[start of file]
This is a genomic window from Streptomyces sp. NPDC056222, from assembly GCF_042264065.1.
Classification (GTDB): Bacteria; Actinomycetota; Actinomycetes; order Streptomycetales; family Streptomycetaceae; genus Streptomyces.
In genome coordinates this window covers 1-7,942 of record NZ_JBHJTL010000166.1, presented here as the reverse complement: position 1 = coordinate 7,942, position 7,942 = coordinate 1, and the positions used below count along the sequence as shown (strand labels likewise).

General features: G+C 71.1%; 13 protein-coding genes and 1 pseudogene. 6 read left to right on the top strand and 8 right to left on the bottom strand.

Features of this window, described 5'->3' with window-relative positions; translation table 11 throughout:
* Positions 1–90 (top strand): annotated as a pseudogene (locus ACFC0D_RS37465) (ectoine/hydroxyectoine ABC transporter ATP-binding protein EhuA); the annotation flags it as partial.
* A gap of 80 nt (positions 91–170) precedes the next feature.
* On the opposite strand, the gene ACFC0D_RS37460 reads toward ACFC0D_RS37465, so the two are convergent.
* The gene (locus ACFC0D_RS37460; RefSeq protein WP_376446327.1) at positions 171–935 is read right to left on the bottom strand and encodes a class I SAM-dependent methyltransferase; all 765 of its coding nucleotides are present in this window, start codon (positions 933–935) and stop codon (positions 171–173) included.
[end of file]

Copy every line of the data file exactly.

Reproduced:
This is a genomic window from Streptomyces sp. NPDC056222, from assembly GCF_042264065.1.
Classification (GTDB): Bacteria; Actinomycetota; Actinomycetes; order Streptomycetales; family Streptomycetaceae; genus Streptomyces.
In genome coordinates this window covers 1-7,942 of record NZ_JBHJTL010000166.1, presented here as the reverse complement: position 1 = coordinate 7,942, position 7,942 = coordinate 1, and the positions used below count along the sequence as shown (strand labels likewise).

General features: G+C 71.1%; 13 protein-coding genes and 1 pseudogene. 6 read left to right on the top strand and 8 right to left on the bottom strand.

Features of this window, described 5'->3' with window-relative positions; translation table 11 throughout:
* Positions 1–90 (top strand): annotated as a pseudogene (locus ACFC0D_RS37465) (ectoine/hydroxyectoine ABC transporter ATP-binding protein EhuA); the annotation flags it as partial.
* A gap of 80 nt (positions 91–170) precedes the next feature.
* On the opposite strand, the gene ACFC0D_RS37460 reads toward ACFC0D_RS37465, so the two are convergent.
* The gene (locus ACFC0D_RS37460; RefSeq protein WP_376446327.1) at positions 171–935 is read right to left on the bottom strand and encodes a class I SAM-dependent methyltransferase; all 765 of its coding nucleotides are present in this window, start codon (positions 933–935) and stop codon (positions 171–173) included.